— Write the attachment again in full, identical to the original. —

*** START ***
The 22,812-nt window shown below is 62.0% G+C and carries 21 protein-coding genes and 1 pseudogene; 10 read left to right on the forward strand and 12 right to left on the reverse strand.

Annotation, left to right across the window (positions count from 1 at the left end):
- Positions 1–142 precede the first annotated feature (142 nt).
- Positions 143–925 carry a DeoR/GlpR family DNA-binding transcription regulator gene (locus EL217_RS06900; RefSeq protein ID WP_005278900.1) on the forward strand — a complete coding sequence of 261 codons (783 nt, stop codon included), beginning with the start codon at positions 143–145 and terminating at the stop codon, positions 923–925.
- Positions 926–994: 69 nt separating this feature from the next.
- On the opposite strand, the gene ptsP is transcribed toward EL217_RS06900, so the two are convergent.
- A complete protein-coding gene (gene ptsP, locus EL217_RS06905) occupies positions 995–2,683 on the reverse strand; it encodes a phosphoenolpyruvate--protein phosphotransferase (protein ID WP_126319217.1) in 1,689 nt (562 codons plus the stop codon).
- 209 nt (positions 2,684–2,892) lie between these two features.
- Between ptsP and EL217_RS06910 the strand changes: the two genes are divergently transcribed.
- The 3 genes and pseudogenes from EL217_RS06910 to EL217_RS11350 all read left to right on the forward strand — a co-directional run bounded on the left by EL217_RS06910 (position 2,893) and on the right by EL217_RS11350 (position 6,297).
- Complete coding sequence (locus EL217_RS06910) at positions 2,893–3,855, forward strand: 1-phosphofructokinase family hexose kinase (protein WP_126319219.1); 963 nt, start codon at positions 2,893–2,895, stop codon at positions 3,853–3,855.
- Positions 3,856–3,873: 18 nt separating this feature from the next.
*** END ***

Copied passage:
The 22,812-nt window shown below is 62.0% G+C and carries 21 protein-coding genes and 1 pseudogene; 10 read left to right on the forward strand and 12 right to left on the reverse strand.

Annotation, left to right across the window (positions count from 1 at the left end):
- Positions 1–142 precede the first annotated feature (142 nt).
- Positions 143–925 carry a DeoR/GlpR family DNA-binding transcription regulator gene (locus EL217_RS06900; RefSeq protein ID WP_005278900.1) on the forward strand — a complete coding sequence of 261 codons (783 nt, stop codon included), beginning with the start codon at positions 143–145 and terminating at the stop codon, positions 923–925.
- Positions 926–994: 69 nt separating this feature from the next.
- On the opposite strand, the gene ptsP is transcribed toward EL217_RS06900, so the two are convergent.
- A complete protein-coding gene (gene ptsP, locus EL217_RS06905) occupies positions 995–2,683 on the reverse strand; it encodes a phosphoenolpyruvate--protein phosphotransferase (protein ID WP_126319217.1) in 1,689 nt (562 codons plus the stop codon).
- 209 nt (positions 2,684–2,892) lie between these two features.
- Between ptsP and EL217_RS06910 the strand changes: the two genes are divergently transcribed.
- The 3 genes and pseudogenes from EL217_RS06910 to EL217_RS11350 all read left to right on the forward strand — a co-directional run bounded on the left by EL217_RS06910 (position 2,893) and on the right by EL217_RS11350 (position 6,297).
- Complete coding sequence (locus EL217_RS06910) at positions 2,893–3,855, forward strand: 1-phosphofructokinase family hexose kinase (protein WP_126319219.1); 963 nt, start codon at positions 2,893–2,895, stop codon at positions 3,853–3,855.
- Positions 3,856–3,873: 18 nt separating this feature from the next.